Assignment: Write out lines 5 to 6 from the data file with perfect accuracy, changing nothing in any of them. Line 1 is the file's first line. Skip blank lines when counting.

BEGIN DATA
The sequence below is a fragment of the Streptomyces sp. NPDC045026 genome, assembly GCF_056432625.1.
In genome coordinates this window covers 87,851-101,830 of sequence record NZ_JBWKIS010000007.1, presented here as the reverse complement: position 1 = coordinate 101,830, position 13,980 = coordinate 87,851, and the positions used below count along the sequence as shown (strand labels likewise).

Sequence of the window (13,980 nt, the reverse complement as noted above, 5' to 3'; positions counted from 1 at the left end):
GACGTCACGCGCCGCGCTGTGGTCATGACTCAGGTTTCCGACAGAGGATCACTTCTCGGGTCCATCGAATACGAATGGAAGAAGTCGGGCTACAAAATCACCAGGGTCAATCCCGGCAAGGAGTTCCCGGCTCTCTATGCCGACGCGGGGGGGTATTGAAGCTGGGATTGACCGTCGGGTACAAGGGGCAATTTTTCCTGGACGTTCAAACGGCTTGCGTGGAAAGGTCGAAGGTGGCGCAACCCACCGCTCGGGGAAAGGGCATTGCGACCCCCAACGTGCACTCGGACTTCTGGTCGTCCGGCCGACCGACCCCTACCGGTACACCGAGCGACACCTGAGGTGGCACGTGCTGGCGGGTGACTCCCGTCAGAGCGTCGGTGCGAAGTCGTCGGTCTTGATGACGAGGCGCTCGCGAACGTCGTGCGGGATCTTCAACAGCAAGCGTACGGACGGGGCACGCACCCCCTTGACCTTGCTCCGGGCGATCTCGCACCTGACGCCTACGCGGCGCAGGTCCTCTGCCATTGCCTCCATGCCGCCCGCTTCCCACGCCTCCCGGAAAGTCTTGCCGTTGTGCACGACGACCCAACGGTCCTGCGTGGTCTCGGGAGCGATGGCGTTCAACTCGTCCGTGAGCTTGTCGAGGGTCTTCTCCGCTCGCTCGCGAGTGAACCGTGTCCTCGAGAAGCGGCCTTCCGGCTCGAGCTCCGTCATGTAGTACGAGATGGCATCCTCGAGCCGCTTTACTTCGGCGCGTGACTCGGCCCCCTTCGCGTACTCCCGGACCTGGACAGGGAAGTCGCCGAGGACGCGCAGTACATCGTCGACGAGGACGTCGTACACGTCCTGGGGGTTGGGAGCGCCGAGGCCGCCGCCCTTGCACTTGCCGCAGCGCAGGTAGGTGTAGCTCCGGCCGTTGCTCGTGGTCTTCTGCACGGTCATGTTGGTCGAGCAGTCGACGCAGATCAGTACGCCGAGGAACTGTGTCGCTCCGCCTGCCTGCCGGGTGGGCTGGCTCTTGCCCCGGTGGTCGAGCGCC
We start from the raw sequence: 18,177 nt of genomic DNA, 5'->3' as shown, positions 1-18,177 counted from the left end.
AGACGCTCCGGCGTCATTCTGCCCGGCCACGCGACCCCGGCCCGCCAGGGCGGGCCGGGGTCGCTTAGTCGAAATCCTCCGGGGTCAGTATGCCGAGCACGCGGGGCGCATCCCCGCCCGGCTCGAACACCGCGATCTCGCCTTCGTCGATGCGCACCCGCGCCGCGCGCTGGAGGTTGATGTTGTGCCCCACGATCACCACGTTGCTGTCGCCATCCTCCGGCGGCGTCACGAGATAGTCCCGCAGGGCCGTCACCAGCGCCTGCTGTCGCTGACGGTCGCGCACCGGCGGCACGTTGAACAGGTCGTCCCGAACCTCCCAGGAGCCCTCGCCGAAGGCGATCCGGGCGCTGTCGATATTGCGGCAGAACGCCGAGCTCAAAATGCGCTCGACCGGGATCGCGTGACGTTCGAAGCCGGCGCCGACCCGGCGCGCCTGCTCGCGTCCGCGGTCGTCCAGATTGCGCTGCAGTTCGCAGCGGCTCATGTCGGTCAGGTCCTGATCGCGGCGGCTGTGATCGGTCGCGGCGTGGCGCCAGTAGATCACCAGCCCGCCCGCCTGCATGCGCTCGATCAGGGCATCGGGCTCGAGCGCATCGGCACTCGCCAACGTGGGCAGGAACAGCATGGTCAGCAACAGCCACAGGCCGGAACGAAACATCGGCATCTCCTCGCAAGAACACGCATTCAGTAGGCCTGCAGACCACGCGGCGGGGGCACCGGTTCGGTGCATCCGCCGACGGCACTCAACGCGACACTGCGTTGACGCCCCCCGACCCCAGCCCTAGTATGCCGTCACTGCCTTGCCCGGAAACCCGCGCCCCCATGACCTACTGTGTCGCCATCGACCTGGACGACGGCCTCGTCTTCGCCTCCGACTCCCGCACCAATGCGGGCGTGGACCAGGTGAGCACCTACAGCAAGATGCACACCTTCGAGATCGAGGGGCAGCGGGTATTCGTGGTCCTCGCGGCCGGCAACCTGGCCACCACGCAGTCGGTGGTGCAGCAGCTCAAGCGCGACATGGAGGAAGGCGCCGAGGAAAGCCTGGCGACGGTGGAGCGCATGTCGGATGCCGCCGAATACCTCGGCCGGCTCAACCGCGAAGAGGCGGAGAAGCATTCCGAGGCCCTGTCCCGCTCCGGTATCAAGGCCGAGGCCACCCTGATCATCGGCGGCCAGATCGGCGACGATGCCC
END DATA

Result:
We start from the raw sequence: 18,177 nt of genomic DNA, 5'->3' as shown, positions 1-18,177 counted from the left end.
AGACGCTCCGGCGTCATTCTGCCCGGCCACGCGACCCCGGCCCGCCAGGGCGGGCCGGGGTCGCTTAGTCGAAATCCTCCGGGGTCAGTATGCCGAGCACGCGGGGCGCATCCCCGCCCGGCTCGAACACCGCGATCTCGCCTTCGTCGATGCGCACCCGCGCCGCGCGCTGGAGGTTGATGTTGTGCCCCACGATCACCACGTTGCTGTCGCCATCCTCCGGCGGCGTCACGAGATAGTCCCGCAGGGCCGTCACCAGCGCCTGCTGTCGCTGACGGTCGCGCACCGGCGGCACGTTGAACAGGTCGTCCCGAACCTCCCAGGAGCCCTCGCCGAAGGCGATCCGGGCGCTGTCGATATTGCGGCAGAACGCCGAGCTCAAAATGCGCTCGACCGGGATCGCGTGACGTTCGAAGCCGGCGCCGACCCGGCGCGCCTGCTCGCGTCCGCGGTCGTCCAGATTGCGCTGCAGTTCGCAGCGGCTCATGTCGGTCAGGTCCTGATCGCGGCGGCTGTGATCGGTCGCGGCGTGGCGCCAGTAGATCACCAGCCCGCCCGCCTGCATGCGCTCGATCAGGGCATCGGGCTCGAGCGCATCGGCACTCGCCAACGTGGGCAGGAACAGCATGGTCAGCAACAGCCACAGGCCGGAACGAAACATCGGCATCTCCTCGCAAGAACACGCATTCAGTAGGCCTGCAGACCACGCGGCGGGGGCACCGGTTCGGTGCATCCGCCGACGGCACTCAACGCGACACTGCGTTGACGCCCCCCGACCCCAGCCCTAGTATGCCGTCACTGCCTTGCCCGGAAACCCGCGCCCCCATGACCTACTGTGTCGCCATCGACCTGGACGACGGCCTCGTCTTCGCCTCCGACTCCCGCACCAATGCGGGCGTGGACCAGGTGAGCACCTACAGCAAGATGCACACCTTCGAGATCGAGGGGCAGCGGGTATTCGTGGTCCTCGCGGCCGGCAACCTGGCCACCACGCAGTCGGTGGTGCAGCAGCTCAAGCGCGACATGGAGGAAGGCGCCGAGGAAAGCCTGGCGACGGTGGAGCGCATGTCGGATGCCGCCGAATACCTCGGCCGGCTCAACCGCGAAGAGGCGGAGAAGCATTCCGAGGCCCTGTCCCGCTCCGGTATCAAGGCCGAGGCCACCCTGATCATCGGCGGCCAGATCGGCGACGATGCCC